A prominent divorce attorney, James J. Sexton, has said that social media is a prime factor behind broken relationships.
Sexton says the need for online sharing plays a role in more than a handful of divorces in today’s society. It’s all captured in his book, “If You’re in My Office, It’s Already Too Late,” which was released in April.
“It’s a huge factor now, and it’s getting worse every day,” he told Vox. “I can’t remember the last time I had a case where social media was not either a root cause or implicated in some way. And it’s always the same story: people maintaining affairs via social media or communicating with people they don’t have any business communicating with. Infidelity is so easy now, and it’s poisoning marriages.”
Sexton acknowledged no one wants to get divorced, but little things can add up quickly in an interview with Vox. Though there may be large, obvious issues in a marriage, it isn’t always one leading factor that leads one or both parties to want to split.
“They come in for big reasons like infidelity or financial improprieties,” Sexton said. ‘But from my perspective, these big reasons have their origins in a succession of smaller choices that people make that take them further and further away from each other, to the point where those small things no longer feel quite so small.”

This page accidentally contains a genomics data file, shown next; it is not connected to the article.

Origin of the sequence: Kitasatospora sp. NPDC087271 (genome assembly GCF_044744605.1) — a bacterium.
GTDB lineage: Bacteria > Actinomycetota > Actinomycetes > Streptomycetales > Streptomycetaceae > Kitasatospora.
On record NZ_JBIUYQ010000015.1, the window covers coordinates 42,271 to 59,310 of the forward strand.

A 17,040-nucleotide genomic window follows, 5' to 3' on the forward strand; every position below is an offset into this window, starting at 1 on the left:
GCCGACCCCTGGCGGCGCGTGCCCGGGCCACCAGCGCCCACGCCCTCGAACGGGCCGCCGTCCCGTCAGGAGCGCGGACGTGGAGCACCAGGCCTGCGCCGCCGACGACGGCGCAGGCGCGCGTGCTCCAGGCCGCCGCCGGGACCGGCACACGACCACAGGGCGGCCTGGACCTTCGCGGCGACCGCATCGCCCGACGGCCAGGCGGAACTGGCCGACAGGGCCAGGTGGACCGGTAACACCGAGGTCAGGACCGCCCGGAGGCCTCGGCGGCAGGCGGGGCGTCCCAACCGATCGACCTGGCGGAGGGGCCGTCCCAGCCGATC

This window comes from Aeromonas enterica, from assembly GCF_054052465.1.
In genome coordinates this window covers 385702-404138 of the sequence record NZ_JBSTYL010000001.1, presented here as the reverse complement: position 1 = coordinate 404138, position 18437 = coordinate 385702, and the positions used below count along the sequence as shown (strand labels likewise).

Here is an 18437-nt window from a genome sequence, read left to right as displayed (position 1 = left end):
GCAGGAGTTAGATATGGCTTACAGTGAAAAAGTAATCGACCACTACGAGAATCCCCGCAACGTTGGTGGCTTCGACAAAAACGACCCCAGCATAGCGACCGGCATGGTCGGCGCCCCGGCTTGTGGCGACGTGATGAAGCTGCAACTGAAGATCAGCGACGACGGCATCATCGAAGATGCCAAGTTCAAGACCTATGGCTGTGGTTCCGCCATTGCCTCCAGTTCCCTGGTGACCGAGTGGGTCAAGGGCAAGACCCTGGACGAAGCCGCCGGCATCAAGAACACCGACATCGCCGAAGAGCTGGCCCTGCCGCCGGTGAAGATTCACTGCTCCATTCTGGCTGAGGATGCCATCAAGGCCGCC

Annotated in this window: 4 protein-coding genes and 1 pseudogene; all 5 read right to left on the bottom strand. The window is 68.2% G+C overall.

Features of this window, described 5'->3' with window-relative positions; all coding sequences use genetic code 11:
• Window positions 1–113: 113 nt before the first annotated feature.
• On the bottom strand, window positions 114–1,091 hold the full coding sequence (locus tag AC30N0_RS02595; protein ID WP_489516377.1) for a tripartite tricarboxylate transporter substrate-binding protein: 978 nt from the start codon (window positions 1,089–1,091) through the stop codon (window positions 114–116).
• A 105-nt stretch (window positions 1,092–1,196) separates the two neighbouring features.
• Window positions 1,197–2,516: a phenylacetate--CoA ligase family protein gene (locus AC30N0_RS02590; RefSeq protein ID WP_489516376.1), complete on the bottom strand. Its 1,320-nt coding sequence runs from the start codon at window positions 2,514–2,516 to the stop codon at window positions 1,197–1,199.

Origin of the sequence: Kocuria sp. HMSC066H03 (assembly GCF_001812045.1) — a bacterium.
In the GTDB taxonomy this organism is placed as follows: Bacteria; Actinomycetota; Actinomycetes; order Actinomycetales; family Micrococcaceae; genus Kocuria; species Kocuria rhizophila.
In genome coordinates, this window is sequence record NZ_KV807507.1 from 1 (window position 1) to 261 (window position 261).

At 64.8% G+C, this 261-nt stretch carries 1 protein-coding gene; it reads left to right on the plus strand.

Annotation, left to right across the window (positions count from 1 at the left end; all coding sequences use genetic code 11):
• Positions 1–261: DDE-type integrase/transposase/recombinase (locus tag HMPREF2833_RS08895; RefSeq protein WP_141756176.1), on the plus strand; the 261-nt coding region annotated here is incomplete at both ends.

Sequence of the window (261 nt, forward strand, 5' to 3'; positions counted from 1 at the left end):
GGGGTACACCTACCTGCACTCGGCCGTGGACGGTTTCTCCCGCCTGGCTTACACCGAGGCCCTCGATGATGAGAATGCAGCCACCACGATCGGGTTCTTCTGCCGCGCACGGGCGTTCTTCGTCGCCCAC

Sexton explained social media sites, like Facebook, give anyone the opportunity to interact with those who could be “toxic” to their relationship, or can give one party in a relationship the feeling their own life and love isn’t living up to the standards of their peers.
“We curate carefully what we put up there,” Sexton said of social media sites. “So if I’m in a vulnerable, lonely, bored place looking at everyone else’s curated greatest hits, of course I’m going to think I’m doing worse than I’m doing. Of course I’m going to think my relationship isn’t as interesting as everyone else’s, or as happy as everyone else’s.”
As for how to keep a marriage together, Sexton said to take it seriously before you’re even married. He noted if asked what their dream car is, a person may say a Ferrari. But if you ask the person what car they’d want if they could only have one their whole life, they may choose something more practical and sustainable. He advises people use that tactic when choosing who to marry.